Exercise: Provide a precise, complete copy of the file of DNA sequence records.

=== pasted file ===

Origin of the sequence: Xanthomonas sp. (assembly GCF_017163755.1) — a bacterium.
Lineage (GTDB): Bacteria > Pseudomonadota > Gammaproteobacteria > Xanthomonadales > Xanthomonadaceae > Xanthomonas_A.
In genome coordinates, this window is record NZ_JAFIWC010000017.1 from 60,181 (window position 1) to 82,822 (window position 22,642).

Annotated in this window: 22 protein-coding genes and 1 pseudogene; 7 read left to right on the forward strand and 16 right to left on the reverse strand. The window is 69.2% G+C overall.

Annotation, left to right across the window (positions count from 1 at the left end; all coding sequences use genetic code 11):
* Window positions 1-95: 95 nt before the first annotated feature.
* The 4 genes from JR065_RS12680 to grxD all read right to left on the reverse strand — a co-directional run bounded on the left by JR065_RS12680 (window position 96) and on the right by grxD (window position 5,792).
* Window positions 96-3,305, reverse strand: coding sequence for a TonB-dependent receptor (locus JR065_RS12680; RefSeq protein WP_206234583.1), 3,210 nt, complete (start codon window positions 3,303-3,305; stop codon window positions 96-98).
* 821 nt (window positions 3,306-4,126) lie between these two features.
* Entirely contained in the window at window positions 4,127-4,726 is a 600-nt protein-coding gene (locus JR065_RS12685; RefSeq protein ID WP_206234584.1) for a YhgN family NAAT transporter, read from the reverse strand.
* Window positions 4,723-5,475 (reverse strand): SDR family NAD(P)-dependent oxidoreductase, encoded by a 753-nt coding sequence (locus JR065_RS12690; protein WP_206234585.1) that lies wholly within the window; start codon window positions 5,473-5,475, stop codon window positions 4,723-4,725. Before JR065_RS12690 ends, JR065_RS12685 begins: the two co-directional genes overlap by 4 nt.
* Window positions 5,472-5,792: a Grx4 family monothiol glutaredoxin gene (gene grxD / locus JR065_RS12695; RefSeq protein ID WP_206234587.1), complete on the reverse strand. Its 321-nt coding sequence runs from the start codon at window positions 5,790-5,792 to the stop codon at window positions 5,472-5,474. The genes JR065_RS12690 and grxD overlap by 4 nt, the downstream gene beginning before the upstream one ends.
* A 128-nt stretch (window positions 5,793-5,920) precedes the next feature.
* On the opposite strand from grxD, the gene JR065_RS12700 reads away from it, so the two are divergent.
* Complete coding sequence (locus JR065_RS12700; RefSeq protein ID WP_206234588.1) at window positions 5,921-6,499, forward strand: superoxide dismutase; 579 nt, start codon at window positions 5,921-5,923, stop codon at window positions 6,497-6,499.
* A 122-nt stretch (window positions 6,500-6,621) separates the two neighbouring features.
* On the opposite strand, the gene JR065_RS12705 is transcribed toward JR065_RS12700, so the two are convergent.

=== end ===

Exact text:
Origin of the sequence: Xanthomonas sp. (assembly GCF_017163755.1) — a bacterium.
Lineage (GTDB): Bacteria > Pseudomonadota > Gammaproteobacteria > Xanthomonadales > Xanthomonadaceae > Xanthomonas_A.
In genome coordinates, this window is record NZ_JAFIWC010000017.1 from 60,181 (window position 1) to 82,822 (window position 22,642).

Annotated in this window: 22 protein-coding genes and 1 pseudogene; 7 read left to right on the forward strand and 16 right to left on the reverse strand. The window is 69.2% G+C overall.

Annotation, left to right across the window (positions count from 1 at the left end; all coding sequences use genetic code 11):
* Window positions 1-95: 95 nt before the first annotated feature.
* The 4 genes from JR065_RS12680 to grxD all read right to left on the reverse strand — a co-directional run bounded on the left by JR065_RS12680 (window position 96) and on the right by grxD (window position 5,792).
* Window positions 96-3,305, reverse strand: coding sequence for a TonB-dependent receptor (locus JR065_RS12680; RefSeq protein WP_206234583.1), 3,210 nt, complete (start codon window positions 3,303-3,305; stop codon window positions 96-98).
* 821 nt (window positions 3,306-4,126) lie between these two features.
* Entirely contained in the window at window positions 4,127-4,726 is a 600-nt protein-coding gene (locus JR065_RS12685; RefSeq protein ID WP_206234584.1) for a YhgN family NAAT transporter, read from the reverse strand.
* Window positions 4,723-5,475 (reverse strand): SDR family NAD(P)-dependent oxidoreductase, encoded by a 753-nt coding sequence (locus JR065_RS12690; protein WP_206234585.1) that lies wholly within the window; start codon window positions 5,473-5,475, stop codon window positions 4,723-4,725. Before JR065_RS12690 ends, JR065_RS12685 begins: the two co-directional genes overlap by 4 nt.
* Window positions 5,472-5,792: a Grx4 family monothiol glutaredoxin gene (gene grxD / locus JR065_RS12695; RefSeq protein ID WP_206234587.1), complete on the reverse strand. Its 321-nt coding sequence runs from the start codon at window positions 5,790-5,792 to the stop codon at window positions 5,472-5,474. The genes JR065_RS12690 and grxD overlap by 4 nt, the downstream gene beginning before the upstream one ends.
* A 128-nt stretch (window positions 5,793-5,920) precedes the next feature.
* On the opposite strand from grxD, the gene JR065_RS12700 reads away from it, so the two are divergent.
* Complete coding sequence (locus JR065_RS12700; RefSeq protein ID WP_206234588.1) at window positions 5,921-6,499, forward strand: superoxide dismutase; 579 nt, start codon at window positions 5,921-5,923, stop codon at window positions 6,497-6,499.
* A 122-nt stretch (window positions 6,500-6,621) separates the two neighbouring features.
* On the opposite strand, the gene JR065_RS12705 is transcribed toward JR065_RS12700, so the two are convergent.